Opus Dei: Its Mission, Structure and Members
A ZENIT DAILY DISPATCH
OPUS DEI: ITS MISSION, STRUCTURE AND MEMBERS
Perspective on a Prelature
ROME, OCT. 6, 2002 (ZENIT).
Opus Dei saw the canonization of its founder, Josemaría Escrivá de Balaguer, as a moment for humility, not hubris. "For Opus Dei people, the canonization is an invitation to conversion; it is not a day of exaltations, but of humility, an ideal moment to renew the desire to seek God in one's work and in ordinary life," explained Marta Manzi, a spokeswoman for the Organizing Committee for today's canonization.
According to the organization's Information Office on Internet (www.opusdei.org) Opus Dei "serves the Church and society by fostering individual holiness and apostolic commitment among the Christian faithful, helping them to discover and take on the demands of their baptismal vocation in the specific place they occupy in the world."
Opus Dei is a prelature, a worldwide diocese, that has its own autonomy and ordinary jurisdiction to carry out its mission for the Church. It is directly under the Pope, through the Vatican Congregation for Bishops.
The prelature, like military ordinariates, is an ecclesiastical structure of a personal nature established to carry out a specific pastoral task. The authority of the prelate extends to matters dealing with the specific mission of the prelature, and is in harmony with the authority of the diocesan bishop as regards anything pertaining to the ordinary pastoral care of the faithful.
Opus Dei is governed by the provisions of the general law of the Church, by the apostolic constitution "Ut Sit," and by its own statutes. The Code of Canon Law of 1983 sets out the basic provisions covering personal prelatures in canons 294-297.
Priests of the prelature are under the authority of the prelate. He assigns to them their pastoral responsibilities, which they fulfill with due regard to the pastoral guidelines for the diocese in which they live. The prelature is responsible for the financial support of its priests.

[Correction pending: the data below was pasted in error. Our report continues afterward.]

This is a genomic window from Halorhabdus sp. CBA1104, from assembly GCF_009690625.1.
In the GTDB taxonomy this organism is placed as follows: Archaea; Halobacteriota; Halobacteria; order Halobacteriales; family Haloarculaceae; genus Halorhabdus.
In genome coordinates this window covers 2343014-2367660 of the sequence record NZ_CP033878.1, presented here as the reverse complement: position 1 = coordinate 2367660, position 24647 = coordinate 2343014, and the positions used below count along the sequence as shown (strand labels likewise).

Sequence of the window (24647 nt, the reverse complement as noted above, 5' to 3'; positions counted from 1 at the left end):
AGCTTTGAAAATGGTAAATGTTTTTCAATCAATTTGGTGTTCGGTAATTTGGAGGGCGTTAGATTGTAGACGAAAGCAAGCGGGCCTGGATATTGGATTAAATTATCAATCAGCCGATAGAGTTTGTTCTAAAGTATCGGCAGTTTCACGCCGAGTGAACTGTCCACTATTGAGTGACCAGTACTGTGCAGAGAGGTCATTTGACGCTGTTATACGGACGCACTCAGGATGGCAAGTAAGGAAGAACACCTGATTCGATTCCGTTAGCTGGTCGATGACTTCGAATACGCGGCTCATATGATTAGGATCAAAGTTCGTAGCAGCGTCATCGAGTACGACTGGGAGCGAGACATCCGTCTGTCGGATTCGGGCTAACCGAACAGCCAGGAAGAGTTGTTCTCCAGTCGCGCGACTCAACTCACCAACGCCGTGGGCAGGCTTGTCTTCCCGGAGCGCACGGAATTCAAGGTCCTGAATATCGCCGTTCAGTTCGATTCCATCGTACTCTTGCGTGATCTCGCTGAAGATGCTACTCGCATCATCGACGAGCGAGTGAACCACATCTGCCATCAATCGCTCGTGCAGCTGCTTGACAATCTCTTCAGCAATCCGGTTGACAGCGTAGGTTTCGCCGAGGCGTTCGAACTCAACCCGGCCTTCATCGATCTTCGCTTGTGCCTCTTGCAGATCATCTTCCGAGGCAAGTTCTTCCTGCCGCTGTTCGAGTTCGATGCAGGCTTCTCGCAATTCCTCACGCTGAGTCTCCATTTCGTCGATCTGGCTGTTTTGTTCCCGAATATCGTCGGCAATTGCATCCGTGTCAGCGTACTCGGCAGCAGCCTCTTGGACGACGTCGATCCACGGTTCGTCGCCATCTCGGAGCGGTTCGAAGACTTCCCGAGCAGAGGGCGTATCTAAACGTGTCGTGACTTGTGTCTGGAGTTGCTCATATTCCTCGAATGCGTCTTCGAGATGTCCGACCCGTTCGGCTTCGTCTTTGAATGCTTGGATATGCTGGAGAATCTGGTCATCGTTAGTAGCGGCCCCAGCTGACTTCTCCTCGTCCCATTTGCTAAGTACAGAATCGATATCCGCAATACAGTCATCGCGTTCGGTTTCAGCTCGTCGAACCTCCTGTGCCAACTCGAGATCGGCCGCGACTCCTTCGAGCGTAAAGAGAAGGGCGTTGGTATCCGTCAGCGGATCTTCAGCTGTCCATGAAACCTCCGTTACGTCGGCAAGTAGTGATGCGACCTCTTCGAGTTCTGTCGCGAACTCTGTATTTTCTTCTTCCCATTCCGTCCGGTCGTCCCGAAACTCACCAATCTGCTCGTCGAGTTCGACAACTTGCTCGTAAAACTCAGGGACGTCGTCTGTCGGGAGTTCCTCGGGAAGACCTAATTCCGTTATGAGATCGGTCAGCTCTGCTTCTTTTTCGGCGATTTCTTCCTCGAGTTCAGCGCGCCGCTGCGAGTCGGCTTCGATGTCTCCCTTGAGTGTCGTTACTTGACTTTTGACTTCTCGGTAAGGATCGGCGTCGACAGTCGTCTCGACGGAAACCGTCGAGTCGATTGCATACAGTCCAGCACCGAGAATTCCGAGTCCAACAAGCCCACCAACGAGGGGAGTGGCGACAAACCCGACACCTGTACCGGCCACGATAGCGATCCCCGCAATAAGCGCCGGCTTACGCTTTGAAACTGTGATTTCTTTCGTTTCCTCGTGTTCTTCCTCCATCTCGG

The lay faithful also come under the authority of the prelate in all that refers to the specific mission of the prelature. They are subject to the civil authorities in the same way as any other citizen, and to other ecclesiastical authorities in the same way as any other lay Catholic.
The prelate, and the vicars who represent him, have jurisdiction in Opus Dei. The prelate is the proper ordinary of the prelature.
One of the characteristics of Opus Dei is its collegial style of government. The prelate and his vicars are assisted in their work by councils, made up largely of laity. The prelate is helped in his work of government by one council for women (called the Central Advisory) and another for men (the General Council). Both are based in Rome.
"The idea that inspired Blessed Escrivá was that of collegiality; to have all apostolic activity carried out on the basis of collegial work and not on the personal ideas of one or another individual," explained Francesco Calogero, the spokesman of the Press Office for the canonization ceremony.
"Moreover, there was the idea of decentralization and that the Work be incarnated in the mentality and way of living of every nation, and respond to the needs of that country," he emphasized.
Who is a member?
Those who ask to join Opus Dei do so moved by a divine calling. Formal incorporation into the prelature is carried out by means of a bilateral agreement which stipulates the mutual commitments taken on by the person and the prelature itself.
The majority of the faithful of Opus Dei are supernumerary members. Generally they are married men or women, for whom the sanctification of their family duties is the most important part of their Christian life. Supernumeraries now account for about 70% of the total membership.
The rest of the faithful of the prelature are men and women who commit themselves to celibacy, for apostolic reasons. Some live with their families, or wherever is convenient for professional reasons. These are the associates of the prelature.
For other members, circumstances allow them to be more available to attend to the apostolic undertakings and the formation of the other Opus Dei members. These are the numeraries, and they are usually able to live in centers of Opus Dei. The principal task of the women assistant numeraries is that of the domestic responsibilities in the centers of the prelature, which constitute for them their ordinary professional activity.
The Priestly Society of the Holy Cross is an association of clergy intrinsically united to Opus Dei. It is made up of the clergy of the prelature, who are automatically members, and other diocesan priests and deacons. The prelate of Opus Dei is the president of the society. The diocesan clergy who belong to the Priestly Society seek exclusively spiritual help and strive for holiness in the exercise of their ministry, according to the spirit of Opus Dei. Their membership of the Priestly Society of the Holy Cross does not involve incorporation into the presbyterate of the prelature. Each one continues to be incardinated in his own diocese and comes under the authority of his own bishop. In regard to his pastoral work he gives an account only to his bishop.
The prelature comprises about 84,000 people, including 1,800 priests. Europe has 48,700 members; America, 29,000; Asia and Oceania, 4,700; and Africa, 1,600.
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